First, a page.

5. Because inspection for the stockpiles of nuclear warheads and weapons of chemical and biological warfare are now considered so difficult these weapons are not included in the proposed reductions of 30 per cent. To deal with these two groups of weapons the U.S. will propose that two international experts commissions be established along the lines indicated in the March 3 Memorandum to the President. ACDA is now preparing papers regarding each of these proposed experts commissions and also ways in which stockpiles of such weapons might be reduced under effective verification.

6. The U.S. should continue to press the proposal of 2.1 million force levels. The U.S. would be prepared to proceed at least through the first stage in the absence of the Chinese Communists although the possibility of a defeasance procedure (comparable to that in the test ban) should be examined. ACDA is completing for government clearance its position paper on the relationship of Communist China to disarmament and the Geneva disarmament negotiations.

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7. The U.S. disarmament delegation has been authorized to discuss with the U.S.S.R. an inspection system based on sampling techniques perhaps accompanied by progressive zonal techniques. With respect to the entire matter of inspection ACDA is preparing a paper with details, given current knowledge, on the type of inspection which would probably be required for the various disarmament measures in the U.S. plan. These include inspection for remaining agreed levels of strategic delivery vehicles, remaining agreed levels for other armaments, production facilities (declared and any [Facsimile Page 4] clandestine) for strategic delivery vehicles and other armaments, production facilities (declared and any clandestine) for fissionable material production, reductions in armed forces, monitoring the testing of missiles, and the establishment of internationally supervised depots for inspection of the destruction of vehicles taken from inventories. DMP #12, rev. 4 can be used to describe verification systems, except for small “a” through “g” on pages 5–6 which have not yet been cleared by defense. Small “a” through “g” can be used if they are made illustrative rather than definite. Appendix B can be used as a basis for presentation of inspection requirements except for manpower requirements given in para. 4, page 6, and except possibly for heavy reliance on aerial reconnaissance mentioned throughout Appendix B.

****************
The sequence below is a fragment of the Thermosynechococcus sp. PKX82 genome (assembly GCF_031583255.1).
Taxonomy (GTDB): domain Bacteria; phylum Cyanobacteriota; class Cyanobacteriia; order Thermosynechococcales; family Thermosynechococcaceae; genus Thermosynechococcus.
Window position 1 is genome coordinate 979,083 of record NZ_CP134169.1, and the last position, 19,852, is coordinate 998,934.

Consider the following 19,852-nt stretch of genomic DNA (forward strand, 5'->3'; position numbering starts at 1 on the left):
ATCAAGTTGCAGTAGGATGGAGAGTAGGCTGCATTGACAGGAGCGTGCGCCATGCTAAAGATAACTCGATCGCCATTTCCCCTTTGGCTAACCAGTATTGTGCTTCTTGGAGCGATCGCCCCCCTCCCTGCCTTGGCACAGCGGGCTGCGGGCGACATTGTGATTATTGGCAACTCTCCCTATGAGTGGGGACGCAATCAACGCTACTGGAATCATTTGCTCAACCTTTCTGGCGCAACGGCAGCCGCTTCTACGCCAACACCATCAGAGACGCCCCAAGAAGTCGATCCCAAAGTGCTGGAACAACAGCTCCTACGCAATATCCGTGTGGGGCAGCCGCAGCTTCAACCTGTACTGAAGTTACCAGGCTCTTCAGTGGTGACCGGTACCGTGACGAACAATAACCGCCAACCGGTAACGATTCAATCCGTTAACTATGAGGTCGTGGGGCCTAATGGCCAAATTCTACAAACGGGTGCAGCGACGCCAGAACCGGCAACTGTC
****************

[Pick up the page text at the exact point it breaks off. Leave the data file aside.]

8. The U.S. will propose that, contingent on agreement on the cut-off of fissionable material for use in weapons, the U.S. and the U.S.S.R. each transfer 50,000 kgs of U–235 to peaceful purposes. ACDA is preparing a paper to determine whether we could agree to a proportional transfer of U.S. 50,000 kgs. to U.S.S.R. 40,000 kgs. of U–235 and what would be the effects of transfers of various sizes and in various other proportions.

9. The U.S. will propose that the reduction of armaments proposed for Stage I be applied in the same general ratio for Stages II and III.

10. ACDA is preparing additional details on other features of the U.S. disarmament plan including: relationship of military bases and missile sites to reductions in strategic delivery vehicles; means by which reductions can be made in weapons of other NATO and Warsaw Pact countries; and extent to which research and development can be monitored.

  1. U.S. position on disarmament measures at Geneva negotiations. Confidential. 4 pp. Kennedy Library, National Security Files, Kaysen Series, Disarmament, Position Papers, 2/62–3/62.